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09 Apr 2019

The Bummer-Happiness Equation: Whitey Morgan and the 78's Return to Stagecoach With More Fun Songs About the Darker Side of Life

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Whitey Morgan and the 78’s. Whitey Morgan and the 78’s. Michael Mesfoto

Whitey Morgan and the 78’s music is called “outlaw country” by some.

Whitey, however, doesn’t care for the word “outlaw” when it comes to his band—and many other bands as well.

The band will return to Stagecoach on Sunday, April 28, after playing the festival for the first time in 2016.

Whitey Morgan, whose real name is Eric Allen, is originally from Flint, Mich. During a recent phone interview, he talked about his upbringing in the town that has become part of the national conversation due to the American auto industry’s problems, as well as the town’s drinking-water catastrophe.

“It was a typical Midwestern industrial town,” Allen said. “Dad worked in the factory, and Mom didn’t work. My grandpa was retired, and I spent a lot of time with him, and that’s where I learned a lot about country music. I got in a lot of schoolyard fights and stuff like that when I was a kid. I don’t know if we were lower class or lower-middle class; in fact, I don’t even know what that means. I know that I never went hungry, but we damn well didn’t have anything that wasn’t necessary.”

Allen said he was fortunate to go to a diverse school.

“The school I went to was in a white neighborhood, but they bused in the black and Mexican kids from the other parts of the town,” he said. “We had poor white kids, poor black kids and poor Mexican kids. … It’s when you’re young, and everyone is the same to you. It wasn’t until I went out in the world that I learned how terrible people are, what they think about each other, and all that other shit. … It’s amazing that people who haven’t been around other races of people are the most racist of people. It’s kind of like you’re talking shit on something you know nothing about, but that seems to be the American way: People are afraid of what they don’t understand.”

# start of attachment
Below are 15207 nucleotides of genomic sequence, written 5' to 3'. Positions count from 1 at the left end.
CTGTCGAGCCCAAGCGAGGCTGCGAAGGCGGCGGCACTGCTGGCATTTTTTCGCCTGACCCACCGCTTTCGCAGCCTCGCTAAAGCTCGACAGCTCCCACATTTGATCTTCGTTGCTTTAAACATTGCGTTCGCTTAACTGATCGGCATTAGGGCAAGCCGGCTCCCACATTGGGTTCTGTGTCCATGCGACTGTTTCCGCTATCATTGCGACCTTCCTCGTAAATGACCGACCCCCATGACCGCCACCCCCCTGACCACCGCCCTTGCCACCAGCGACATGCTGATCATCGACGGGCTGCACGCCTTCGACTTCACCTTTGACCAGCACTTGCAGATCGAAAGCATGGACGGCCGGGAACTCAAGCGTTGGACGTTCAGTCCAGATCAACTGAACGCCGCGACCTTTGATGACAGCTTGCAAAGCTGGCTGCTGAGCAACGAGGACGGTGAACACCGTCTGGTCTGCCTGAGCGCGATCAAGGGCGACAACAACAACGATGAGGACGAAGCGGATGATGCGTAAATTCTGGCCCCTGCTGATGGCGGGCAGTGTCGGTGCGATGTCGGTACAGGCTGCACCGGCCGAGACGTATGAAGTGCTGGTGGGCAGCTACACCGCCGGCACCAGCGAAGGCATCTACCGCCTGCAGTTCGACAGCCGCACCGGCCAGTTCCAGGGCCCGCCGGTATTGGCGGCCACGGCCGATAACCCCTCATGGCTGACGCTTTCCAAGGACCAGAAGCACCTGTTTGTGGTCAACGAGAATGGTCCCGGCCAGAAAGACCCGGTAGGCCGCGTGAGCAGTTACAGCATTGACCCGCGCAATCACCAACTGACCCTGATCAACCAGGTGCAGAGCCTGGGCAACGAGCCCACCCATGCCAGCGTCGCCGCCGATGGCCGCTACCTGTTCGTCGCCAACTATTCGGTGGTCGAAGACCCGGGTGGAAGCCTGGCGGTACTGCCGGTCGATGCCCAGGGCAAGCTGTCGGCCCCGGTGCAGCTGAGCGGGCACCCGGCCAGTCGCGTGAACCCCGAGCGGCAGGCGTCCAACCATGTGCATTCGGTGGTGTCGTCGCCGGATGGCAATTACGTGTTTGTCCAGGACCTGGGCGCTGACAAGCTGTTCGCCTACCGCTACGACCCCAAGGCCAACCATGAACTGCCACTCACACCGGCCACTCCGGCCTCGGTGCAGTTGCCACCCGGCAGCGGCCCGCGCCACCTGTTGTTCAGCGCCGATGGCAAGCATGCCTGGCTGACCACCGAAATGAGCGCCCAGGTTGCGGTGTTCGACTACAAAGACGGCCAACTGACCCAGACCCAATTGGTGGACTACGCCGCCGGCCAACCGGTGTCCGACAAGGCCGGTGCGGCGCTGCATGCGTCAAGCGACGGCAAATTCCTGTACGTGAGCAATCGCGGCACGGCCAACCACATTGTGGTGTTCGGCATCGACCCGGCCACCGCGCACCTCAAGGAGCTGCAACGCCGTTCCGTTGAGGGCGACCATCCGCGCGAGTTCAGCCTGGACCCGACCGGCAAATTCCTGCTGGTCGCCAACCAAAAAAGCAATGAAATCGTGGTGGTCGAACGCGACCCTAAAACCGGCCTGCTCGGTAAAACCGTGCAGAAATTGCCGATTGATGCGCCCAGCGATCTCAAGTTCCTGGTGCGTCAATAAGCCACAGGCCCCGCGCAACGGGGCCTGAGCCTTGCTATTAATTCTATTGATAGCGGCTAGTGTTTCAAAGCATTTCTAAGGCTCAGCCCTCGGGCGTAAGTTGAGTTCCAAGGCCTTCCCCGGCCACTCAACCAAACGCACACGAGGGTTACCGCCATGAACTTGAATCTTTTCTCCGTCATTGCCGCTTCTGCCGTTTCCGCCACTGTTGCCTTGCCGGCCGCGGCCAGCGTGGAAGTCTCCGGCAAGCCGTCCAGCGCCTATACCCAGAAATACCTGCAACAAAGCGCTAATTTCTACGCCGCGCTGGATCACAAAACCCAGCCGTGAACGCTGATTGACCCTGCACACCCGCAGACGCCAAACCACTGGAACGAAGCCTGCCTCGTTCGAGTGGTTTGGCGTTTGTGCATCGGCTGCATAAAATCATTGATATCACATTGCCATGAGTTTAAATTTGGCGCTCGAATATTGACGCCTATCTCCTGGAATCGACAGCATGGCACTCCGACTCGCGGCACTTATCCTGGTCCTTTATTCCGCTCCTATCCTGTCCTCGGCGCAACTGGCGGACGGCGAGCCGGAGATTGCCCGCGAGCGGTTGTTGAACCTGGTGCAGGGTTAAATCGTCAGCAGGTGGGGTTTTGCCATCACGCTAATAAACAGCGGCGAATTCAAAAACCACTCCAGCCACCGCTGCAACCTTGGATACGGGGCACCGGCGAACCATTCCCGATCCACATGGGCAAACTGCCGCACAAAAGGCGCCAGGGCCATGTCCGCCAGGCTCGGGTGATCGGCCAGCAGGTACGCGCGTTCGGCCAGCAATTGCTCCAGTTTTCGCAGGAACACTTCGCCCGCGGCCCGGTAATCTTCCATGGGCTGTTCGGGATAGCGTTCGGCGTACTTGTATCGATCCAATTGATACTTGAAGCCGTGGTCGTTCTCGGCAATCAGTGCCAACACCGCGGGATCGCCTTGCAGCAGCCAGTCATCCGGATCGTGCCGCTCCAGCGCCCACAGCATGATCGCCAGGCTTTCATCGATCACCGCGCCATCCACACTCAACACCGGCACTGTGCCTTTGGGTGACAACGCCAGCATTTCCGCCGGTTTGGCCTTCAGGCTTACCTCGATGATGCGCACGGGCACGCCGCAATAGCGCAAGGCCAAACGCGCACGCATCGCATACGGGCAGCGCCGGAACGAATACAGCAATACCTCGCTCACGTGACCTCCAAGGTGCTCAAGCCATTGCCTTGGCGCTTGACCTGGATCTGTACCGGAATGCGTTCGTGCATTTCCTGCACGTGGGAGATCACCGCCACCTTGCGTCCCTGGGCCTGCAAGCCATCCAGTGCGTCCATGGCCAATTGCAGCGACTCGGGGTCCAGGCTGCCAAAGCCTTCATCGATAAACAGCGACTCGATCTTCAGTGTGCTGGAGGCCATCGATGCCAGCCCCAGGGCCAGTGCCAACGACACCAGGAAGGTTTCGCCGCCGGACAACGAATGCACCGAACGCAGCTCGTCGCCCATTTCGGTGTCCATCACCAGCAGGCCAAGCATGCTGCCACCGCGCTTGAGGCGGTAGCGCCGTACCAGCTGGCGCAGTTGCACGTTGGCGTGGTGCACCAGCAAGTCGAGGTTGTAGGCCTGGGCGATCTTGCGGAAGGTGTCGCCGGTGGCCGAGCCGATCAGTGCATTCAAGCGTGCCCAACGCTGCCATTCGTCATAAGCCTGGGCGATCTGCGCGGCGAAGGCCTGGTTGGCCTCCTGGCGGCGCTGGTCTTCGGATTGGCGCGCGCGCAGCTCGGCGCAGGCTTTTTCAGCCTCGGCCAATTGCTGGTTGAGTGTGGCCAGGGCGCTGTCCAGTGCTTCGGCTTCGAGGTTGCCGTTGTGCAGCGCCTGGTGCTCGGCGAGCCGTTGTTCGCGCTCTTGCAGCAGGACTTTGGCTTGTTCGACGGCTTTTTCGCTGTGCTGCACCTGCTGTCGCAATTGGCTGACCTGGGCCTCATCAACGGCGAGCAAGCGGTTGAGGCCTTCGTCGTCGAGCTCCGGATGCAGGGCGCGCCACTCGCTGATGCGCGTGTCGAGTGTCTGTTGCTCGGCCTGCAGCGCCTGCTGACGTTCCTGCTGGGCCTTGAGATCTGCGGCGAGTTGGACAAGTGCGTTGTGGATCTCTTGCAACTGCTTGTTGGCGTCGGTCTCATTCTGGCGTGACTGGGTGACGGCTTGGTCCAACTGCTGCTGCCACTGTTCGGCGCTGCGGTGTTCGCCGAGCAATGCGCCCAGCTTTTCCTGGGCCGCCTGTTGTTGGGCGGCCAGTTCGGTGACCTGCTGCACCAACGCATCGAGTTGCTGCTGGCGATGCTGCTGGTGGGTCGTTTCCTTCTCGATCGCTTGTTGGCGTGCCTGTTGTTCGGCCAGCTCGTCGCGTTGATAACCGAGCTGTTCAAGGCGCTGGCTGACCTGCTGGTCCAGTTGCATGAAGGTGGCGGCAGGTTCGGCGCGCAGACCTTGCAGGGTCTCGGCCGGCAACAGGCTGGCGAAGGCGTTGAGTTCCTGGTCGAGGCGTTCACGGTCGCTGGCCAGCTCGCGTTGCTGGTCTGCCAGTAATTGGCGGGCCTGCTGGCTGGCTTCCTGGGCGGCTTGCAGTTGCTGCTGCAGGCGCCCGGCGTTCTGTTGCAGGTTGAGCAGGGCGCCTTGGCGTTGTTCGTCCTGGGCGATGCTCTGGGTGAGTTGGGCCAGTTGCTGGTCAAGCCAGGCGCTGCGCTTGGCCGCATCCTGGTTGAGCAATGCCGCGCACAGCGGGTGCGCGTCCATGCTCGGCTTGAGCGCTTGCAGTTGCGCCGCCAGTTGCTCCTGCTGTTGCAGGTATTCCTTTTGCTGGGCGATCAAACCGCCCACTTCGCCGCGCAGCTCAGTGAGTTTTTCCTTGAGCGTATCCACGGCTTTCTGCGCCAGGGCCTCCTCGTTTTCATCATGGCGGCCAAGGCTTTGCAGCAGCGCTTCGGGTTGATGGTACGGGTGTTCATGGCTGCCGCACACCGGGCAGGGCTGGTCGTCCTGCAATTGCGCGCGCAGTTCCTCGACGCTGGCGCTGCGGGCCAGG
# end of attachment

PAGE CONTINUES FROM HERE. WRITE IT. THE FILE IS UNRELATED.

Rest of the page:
I asked him about the term “outlaw country.”

“The way the whole outlaw thing was … Willie, Waylon and the guys who were already on major labels … who weren’t getting as much traction as they would have liked had a lot of opinions on how they wanted their music to sound,” Allen said. “They eventually decided, ‘If I’m not going to do it my way, I’m not going to do it at all.’ When they said that to the record company, (the company) buckled, which created this outlaw thing. That’s the true meaning of the word. I think they just throw that word around too loosely—especially if you have long hair, a long beard and tattoos, and play a little louder than any other band. I’ve never really liked labels and don’t like labeling things. You can do things outside of the box and still be true to yourself.

“It’s kind of annoying, because people describe themselves with that label, and it’s like, ‘No, you’re definitely not that. Stop trying to call yourself that.’ It’s easy for them to just label themselves that, because maybe they’re searching for who they are.”

As a songwriter, Allen is able to take the dark sides of life—subjects such as drinking, heartbreak and regrets—and turn them into fun country songs.